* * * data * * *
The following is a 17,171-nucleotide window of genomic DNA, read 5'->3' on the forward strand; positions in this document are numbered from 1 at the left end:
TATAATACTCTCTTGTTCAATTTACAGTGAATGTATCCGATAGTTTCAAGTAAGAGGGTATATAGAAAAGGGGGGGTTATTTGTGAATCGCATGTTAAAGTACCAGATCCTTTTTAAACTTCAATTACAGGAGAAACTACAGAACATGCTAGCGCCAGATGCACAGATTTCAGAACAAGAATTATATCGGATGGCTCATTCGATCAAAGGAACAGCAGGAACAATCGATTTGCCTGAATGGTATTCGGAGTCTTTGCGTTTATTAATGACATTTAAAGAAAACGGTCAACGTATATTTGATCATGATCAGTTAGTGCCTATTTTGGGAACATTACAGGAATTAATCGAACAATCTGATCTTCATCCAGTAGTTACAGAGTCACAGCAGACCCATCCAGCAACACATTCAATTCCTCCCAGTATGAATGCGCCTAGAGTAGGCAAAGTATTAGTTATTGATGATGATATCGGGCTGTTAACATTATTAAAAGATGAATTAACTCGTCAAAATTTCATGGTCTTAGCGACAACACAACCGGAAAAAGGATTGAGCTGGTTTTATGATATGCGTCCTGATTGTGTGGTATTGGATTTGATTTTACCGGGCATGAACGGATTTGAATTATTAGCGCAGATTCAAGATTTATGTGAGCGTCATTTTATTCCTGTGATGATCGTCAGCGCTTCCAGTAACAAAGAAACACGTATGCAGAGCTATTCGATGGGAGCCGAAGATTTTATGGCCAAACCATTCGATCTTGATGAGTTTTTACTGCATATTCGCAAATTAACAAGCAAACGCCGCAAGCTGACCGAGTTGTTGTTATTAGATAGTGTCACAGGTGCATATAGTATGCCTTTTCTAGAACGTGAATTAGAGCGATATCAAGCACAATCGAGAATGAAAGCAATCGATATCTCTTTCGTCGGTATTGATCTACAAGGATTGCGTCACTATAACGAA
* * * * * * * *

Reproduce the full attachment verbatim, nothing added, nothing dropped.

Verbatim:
The following is a 17,171-nucleotide window of genomic DNA, read 5'->3' on the forward strand; positions in this document are numbered from 1 at the left end:
TATAATACTCTCTTGTTCAATTTACAGTGAATGTATCCGATAGTTTCAAGTAAGAGGGTATATAGAAAAGGGGGGGTTATTTGTGAATCGCATGTTAAAGTACCAGATCCTTTTTAAACTTCAATTACAGGAGAAACTACAGAACATGCTAGCGCCAGATGCACAGATTTCAGAACAAGAATTATATCGGATGGCTCATTCGATCAAAGGAACAGCAGGAACAATCGATTTGCCTGAATGGTATTCGGAGTCTTTGCGTTTATTAATGACATTTAAAGAAAACGGTCAACGTATATTTGATCATGATCAGTTAGTGCCTATTTTGGGAACATTACAGGAATTAATCGAACAATCTGATCTTCATCCAGTAGTTACAGAGTCACAGCAGACCCATCCAGCAACACATTCAATTCCTCCCAGTATGAATGCGCCTAGAGTAGGCAAAGTATTAGTTATTGATGATGATATCGGGCTGTTAACATTATTAAAAGATGAATTAACTCGTCAAAATTTCATGGTCTTAGCGACAACACAACCGGAAAAAGGATTGAGCTGGTTTTATGATATGCGTCCTGATTGTGTGGTATTGGATTTGATTTTACCGGGCATGAACGGATTTGAATTATTAGCGCAGATTCAAGATTTATGTGAGCGTCATTTTATTCCTGTGATGATCGTCAGCGCTTCCAGTAACAAAGAAACACGTATGCAGAGCTATTCGATGGGAGCCGAAGATTTTATGGCCAAACCATTCGATCTTGATGAGTTTTTACTGCATATTCGCAAATTAACAAGCAAACGCCGCAAGCTGACCGAGTTGTTGTTATTAGATAGTGTCACAGGTGCATATAGTATGCCTTTTCTAGAACGTGAATTAGAGCGATATCAAGCACAATCGAGAATGAAAGCAATCGATATCTCTTTCGTCGGTATTGATCTACAAGGATTGCGTCACTATAACGAA